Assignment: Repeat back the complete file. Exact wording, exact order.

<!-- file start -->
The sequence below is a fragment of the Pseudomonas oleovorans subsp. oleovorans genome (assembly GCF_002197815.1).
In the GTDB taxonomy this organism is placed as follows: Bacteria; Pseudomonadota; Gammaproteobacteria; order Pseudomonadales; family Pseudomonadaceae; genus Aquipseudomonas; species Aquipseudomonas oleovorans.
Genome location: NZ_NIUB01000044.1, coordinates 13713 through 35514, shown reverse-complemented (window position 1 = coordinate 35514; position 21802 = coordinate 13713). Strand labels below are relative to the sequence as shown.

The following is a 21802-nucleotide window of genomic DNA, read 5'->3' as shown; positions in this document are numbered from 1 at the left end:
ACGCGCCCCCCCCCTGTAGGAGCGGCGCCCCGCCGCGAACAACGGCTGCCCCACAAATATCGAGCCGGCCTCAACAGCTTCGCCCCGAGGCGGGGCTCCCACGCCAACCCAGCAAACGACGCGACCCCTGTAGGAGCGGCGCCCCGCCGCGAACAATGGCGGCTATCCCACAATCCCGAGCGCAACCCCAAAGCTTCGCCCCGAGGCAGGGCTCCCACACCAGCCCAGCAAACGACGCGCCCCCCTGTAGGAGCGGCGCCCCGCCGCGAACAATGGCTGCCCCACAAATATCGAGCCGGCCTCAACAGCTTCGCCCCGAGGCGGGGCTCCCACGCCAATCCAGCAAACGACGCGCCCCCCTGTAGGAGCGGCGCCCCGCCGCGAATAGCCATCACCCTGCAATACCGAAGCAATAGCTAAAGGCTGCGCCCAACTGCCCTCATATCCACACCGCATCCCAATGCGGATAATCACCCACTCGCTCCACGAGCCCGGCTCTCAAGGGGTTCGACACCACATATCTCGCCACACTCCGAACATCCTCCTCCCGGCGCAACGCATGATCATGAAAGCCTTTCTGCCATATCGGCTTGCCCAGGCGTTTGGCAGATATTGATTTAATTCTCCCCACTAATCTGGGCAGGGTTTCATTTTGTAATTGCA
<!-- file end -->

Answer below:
The sequence below is a fragment of the Pseudomonas oleovorans subsp. oleovorans genome (assembly GCF_002197815.1).
In the GTDB taxonomy this organism is placed as follows: Bacteria; Pseudomonadota; Gammaproteobacteria; order Pseudomonadales; family Pseudomonadaceae; genus Aquipseudomonas; species Aquipseudomonas oleovorans.
Genome location: NZ_NIUB01000044.1, coordinates 13713 through 35514, shown reverse-complemented (window position 1 = coordinate 35514; position 21802 = coordinate 13713). Strand labels below are relative to the sequence as shown.

The following is a 21802-nucleotide window of genomic DNA, read 5'->3' as shown; positions in this document are numbered from 1 at the left end:
ACGCGCCCCCCCCCTGTAGGAGCGGCGCCCCGCCGCGAACAACGGCTGCCCCACAAATATCGAGCCGGCCTCAACAGCTTCGCCCCGAGGCGGGGCTCCCACGCCAACCCAGCAAACGACGCGACCCCTGTAGGAGCGGCGCCCCGCCGCGAACAATGGCGGCTATCCCACAATCCCGAGCGCAACCCCAAAGCTTCGCCCCGAGGCAGGGCTCCCACACCAGCCCAGCAAACGACGCGCCCCCCTGTAGGAGCGGCGCCCCGCCGCGAACAATGGCTGCCCCACAAATATCGAGCCGGCCTCAACAGCTTCGCCCCGAGGCGGGGCTCCCACGCCAATCCAGCAAACGACGCGCCCCCCTGTAGGAGCGGCGCCCCGCCGCGAATAGCCATCACCCTGCAATACCGAAGCAATAGCTAAAGGCTGCGCCCAACTGCCCTCATATCCACACCGCATCCCAATGCGGATAATCACCCACTCGCTCCACGAGCCCGGCTCTCAAGGGGTTCGACACCACATATCTCGCCACACTCCGAACATCCTCCTCCCGGCGCAACGCATGATCATGAAAGCCTTTCTGCCATATCGGCTTGCCCAGGCGTTTGGCAGATATTGATTTAATTCTCCCCACTAATCTGGGCAGGGTTTCATTTTGTAATTGCA